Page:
The Charcot joint or neuropathic osteoarthropathy was first described as an arthritic sequela of neurosyphilis (tabes dorsalis). It results in significant joint destruction and instability. Nowadays, it is a very rare condition and represents a considerable challenge to the orthopaedic surgeon. The authors describe the case of a patient diagnosed with neurosyphilis who was requested an orthopaedic consultation for an enlarged and unstable knee. The diagnosis of Charcot knee was made and based on the clinical and radiographical findings combined with the patient’s medical history. Knee arthrodesis was the surgical treatment chosen to preserve the limb and only succeeded at second attempt. At 4 years of follow-up, it proved to be an effective surgical treatment. In this article, we focus on the importance of early recognition of joint changes in these patients in order to prevent irreversible joint loss.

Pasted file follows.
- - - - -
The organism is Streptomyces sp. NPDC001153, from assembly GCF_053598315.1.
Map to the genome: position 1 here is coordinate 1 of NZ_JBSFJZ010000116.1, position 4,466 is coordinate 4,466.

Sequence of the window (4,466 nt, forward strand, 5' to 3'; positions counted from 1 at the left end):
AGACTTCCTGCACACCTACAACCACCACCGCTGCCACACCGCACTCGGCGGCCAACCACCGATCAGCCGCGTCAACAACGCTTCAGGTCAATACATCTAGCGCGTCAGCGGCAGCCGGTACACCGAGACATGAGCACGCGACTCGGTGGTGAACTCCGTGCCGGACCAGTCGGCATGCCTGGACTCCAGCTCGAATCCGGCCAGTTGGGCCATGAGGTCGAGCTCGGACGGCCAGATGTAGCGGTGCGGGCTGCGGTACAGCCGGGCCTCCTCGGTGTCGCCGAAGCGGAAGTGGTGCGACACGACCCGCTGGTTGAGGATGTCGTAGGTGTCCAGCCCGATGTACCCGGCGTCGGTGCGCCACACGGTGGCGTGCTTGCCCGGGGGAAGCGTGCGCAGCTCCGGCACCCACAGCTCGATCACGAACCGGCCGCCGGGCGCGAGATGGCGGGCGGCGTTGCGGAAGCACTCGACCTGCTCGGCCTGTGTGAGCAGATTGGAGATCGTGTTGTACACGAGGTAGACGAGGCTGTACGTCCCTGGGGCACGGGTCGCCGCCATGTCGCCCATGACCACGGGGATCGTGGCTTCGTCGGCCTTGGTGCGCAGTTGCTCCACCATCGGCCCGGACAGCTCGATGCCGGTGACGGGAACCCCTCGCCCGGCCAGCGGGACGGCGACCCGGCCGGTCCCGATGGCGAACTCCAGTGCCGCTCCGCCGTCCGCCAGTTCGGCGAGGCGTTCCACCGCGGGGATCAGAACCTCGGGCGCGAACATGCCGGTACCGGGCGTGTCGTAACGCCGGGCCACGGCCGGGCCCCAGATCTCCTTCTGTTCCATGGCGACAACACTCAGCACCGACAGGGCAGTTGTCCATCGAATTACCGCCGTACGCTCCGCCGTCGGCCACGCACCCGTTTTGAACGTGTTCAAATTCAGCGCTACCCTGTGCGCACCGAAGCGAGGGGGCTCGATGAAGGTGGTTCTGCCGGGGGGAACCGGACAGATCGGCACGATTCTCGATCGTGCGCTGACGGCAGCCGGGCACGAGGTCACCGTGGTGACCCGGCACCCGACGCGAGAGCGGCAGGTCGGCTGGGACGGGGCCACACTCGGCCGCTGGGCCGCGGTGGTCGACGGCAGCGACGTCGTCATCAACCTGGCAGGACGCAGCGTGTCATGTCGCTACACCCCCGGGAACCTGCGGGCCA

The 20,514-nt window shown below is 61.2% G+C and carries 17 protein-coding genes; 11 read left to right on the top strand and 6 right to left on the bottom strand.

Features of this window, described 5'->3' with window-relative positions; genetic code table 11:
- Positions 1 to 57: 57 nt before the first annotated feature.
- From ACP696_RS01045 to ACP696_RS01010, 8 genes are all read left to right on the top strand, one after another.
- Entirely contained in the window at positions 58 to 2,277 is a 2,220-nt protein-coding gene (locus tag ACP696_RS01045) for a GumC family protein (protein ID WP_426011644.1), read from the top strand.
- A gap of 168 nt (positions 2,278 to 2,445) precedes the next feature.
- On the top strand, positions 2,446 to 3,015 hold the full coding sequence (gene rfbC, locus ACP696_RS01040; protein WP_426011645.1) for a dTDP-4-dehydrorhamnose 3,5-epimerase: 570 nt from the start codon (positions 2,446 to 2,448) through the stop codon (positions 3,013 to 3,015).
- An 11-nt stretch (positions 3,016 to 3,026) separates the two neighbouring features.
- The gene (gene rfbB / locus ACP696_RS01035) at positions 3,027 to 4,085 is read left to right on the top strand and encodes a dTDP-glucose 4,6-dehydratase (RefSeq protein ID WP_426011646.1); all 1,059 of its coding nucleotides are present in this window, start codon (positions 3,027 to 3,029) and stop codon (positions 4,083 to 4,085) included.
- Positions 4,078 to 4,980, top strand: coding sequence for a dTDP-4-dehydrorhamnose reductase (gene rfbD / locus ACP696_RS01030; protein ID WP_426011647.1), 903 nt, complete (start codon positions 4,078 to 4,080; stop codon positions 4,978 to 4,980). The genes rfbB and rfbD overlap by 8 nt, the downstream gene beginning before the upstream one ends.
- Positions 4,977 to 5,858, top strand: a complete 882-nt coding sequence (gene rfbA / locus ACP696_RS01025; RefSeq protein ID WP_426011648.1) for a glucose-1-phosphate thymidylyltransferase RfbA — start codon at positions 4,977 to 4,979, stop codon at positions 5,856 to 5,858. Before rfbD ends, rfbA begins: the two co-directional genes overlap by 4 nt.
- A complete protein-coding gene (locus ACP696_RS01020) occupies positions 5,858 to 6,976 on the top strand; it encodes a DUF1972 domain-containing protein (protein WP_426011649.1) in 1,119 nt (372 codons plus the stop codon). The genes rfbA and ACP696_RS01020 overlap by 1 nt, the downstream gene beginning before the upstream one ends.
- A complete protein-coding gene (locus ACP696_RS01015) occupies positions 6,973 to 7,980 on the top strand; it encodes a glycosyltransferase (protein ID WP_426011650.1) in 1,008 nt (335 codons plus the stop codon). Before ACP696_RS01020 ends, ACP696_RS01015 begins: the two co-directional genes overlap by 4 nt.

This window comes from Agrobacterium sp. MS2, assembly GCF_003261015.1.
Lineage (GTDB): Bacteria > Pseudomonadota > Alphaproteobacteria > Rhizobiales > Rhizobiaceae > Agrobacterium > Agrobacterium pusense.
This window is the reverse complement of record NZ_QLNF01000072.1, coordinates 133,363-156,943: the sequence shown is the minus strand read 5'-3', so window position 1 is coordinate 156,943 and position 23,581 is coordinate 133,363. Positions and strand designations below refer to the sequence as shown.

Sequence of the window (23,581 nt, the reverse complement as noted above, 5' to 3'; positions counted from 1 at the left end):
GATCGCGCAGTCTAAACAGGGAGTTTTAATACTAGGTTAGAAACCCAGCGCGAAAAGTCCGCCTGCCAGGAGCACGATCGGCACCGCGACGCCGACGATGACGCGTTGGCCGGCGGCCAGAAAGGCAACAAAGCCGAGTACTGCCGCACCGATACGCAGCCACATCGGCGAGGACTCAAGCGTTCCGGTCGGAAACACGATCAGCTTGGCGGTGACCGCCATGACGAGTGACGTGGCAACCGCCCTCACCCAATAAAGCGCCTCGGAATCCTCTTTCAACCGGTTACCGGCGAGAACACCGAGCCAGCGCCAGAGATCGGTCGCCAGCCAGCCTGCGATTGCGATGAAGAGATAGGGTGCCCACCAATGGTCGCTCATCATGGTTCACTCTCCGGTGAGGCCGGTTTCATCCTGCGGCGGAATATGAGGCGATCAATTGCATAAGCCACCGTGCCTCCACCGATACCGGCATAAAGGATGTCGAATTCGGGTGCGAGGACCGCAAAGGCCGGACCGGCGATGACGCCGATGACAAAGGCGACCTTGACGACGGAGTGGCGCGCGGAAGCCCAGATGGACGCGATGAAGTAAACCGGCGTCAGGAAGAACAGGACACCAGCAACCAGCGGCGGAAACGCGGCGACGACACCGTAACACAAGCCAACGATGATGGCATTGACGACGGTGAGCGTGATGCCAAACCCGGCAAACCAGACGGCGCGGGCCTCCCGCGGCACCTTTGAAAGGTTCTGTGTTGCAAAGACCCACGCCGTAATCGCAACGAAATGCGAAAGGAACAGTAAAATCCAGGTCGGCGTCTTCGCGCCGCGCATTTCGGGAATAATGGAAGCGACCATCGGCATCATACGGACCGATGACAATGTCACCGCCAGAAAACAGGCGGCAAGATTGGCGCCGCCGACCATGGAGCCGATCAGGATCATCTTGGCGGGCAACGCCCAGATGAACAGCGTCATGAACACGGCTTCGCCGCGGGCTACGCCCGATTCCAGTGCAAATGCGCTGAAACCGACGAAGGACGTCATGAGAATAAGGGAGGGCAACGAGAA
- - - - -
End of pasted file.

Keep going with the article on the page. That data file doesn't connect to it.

- infection (neurology)
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Contributors AF and RF treated the patient. AF wrote the manuscript. CA and FF were the senior orthopaedic surgery consultants who reviewed the manuscript.
Funding No funding was provided for the development of this research.
Competing interests None declared.
Patient consent Obtained.
Provenance and peer review Not commissioned; externally peer reviewed.
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